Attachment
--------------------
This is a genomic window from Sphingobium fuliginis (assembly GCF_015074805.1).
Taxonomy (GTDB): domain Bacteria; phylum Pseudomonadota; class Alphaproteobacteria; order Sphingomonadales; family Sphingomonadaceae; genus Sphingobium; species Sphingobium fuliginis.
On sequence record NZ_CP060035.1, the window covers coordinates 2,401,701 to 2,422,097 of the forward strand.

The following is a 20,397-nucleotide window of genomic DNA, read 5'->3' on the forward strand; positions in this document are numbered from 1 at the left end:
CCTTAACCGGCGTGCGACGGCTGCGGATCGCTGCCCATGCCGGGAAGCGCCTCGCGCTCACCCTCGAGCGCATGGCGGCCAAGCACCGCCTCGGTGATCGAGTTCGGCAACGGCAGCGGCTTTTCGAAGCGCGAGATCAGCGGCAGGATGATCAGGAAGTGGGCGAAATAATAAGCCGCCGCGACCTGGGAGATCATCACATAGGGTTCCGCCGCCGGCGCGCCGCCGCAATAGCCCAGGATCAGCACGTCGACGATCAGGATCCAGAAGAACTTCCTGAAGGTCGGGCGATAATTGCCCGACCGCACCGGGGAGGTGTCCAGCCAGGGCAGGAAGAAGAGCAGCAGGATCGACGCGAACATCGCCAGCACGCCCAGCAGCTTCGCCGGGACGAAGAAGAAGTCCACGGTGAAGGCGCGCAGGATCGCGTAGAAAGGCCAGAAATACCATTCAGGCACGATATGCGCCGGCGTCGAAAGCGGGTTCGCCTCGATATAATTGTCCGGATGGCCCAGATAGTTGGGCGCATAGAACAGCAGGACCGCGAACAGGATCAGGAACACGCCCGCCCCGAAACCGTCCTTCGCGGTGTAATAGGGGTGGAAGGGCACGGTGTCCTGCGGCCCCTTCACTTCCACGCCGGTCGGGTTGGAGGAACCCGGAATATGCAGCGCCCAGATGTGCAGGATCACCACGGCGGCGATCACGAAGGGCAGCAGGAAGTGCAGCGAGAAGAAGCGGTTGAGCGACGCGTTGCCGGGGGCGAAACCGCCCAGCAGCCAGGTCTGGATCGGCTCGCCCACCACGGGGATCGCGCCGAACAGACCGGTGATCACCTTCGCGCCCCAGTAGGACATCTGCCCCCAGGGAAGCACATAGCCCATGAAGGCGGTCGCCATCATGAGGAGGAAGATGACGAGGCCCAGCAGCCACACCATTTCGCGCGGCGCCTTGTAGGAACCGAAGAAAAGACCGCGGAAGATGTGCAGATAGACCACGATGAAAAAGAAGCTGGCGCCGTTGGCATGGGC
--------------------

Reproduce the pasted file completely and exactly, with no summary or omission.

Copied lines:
This is a genomic window from Sphingobium fuliginis (assembly GCF_015074805.1).
Taxonomy (GTDB): domain Bacteria; phylum Pseudomonadota; class Alphaproteobacteria; order Sphingomonadales; family Sphingomonadaceae; genus Sphingobium; species Sphingobium fuliginis.
On sequence record NZ_CP060035.1, the window covers coordinates 2,401,701 to 2,422,097 of the forward strand.

The following is a 20,397-nucleotide window of genomic DNA, read 5'->3' on the forward strand; positions in this document are numbered from 1 at the left end:
CCTTAACCGGCGTGCGACGGCTGCGGATCGCTGCCCATGCCGGGAAGCGCCTCGCGCTCACCCTCGAGCGCATGGCGGCCAAGCACCGCCTCGGTGATCGAGTTCGGCAACGGCAGCGGCTTTTCGAAGCGCGAGATCAGCGGCAGGATGATCAGGAAGTGGGCGAAATAATAAGCCGCCGCGACCTGGGAGATCATCACATAGGGTTCCGCCGCCGGCGCGCCGCCGCAATAGCCCAGGATCAGCACGTCGACGATCAGGATCCAGAAGAACTTCCTGAAGGTCGGGCGATAATTGCCCGACCGCACCGGGGAGGTGTCCAGCCAGGGCAGGAAGAAGAGCAGCAGGATCGACGCGAACATCGCCAGCACGCCCAGCAGCTTCGCCGGGACGAAGAAGAAGTCCACGGTGAAGGCGCGCAGGATCGCGTAGAAAGGCCAGAAATACCATTCAGGCACGATATGCGCCGGCGTCGAAAGCGGGTTCGCCTCGATATAATTGTCCGGATGGCCCAGATAGTTGGGCGCATAGAACAGCAGGACCGCGAACAGGATCAGGAACACGCCCGCCCCGAAACCGTCCTTCGCGGTGTAATAGGGGTGGAAGGGCACGGTGTCCTGCGGCCCCTTCACTTCCACGCCGGTCGGGTTGGAGGAACCCGGAATATGCAGCGCCCAGATGTGCAGGATCACCACGGCGGCGATCACGAAGGGCAGCAGGAAGTGCAGCGAGAAGAAGCGGTTGAGCGACGCGTTGCCGGGGGCGAAACCGCCCAGCAGCCAGGTCTGGATCGGCTCGCCCACCACGGGGATCGCGCCGAACAGACCGGTGATCACCTTCGCGCCCCAGTAGGACATCTGCCCCCAGGGAAGCACATAGCCCATGAAGGCGGTCGCCATCATGAGGAGGAAGATGACGAGGCCCAGCAGCCACACCATTTCGCGCGGCGCCTTGTAGGAACCGAAGAAAAGACCGCGGAAGATGTGCAGATAGACCACGATGAAAAAGAAGCTGGCGCCGTTGGCATGGGC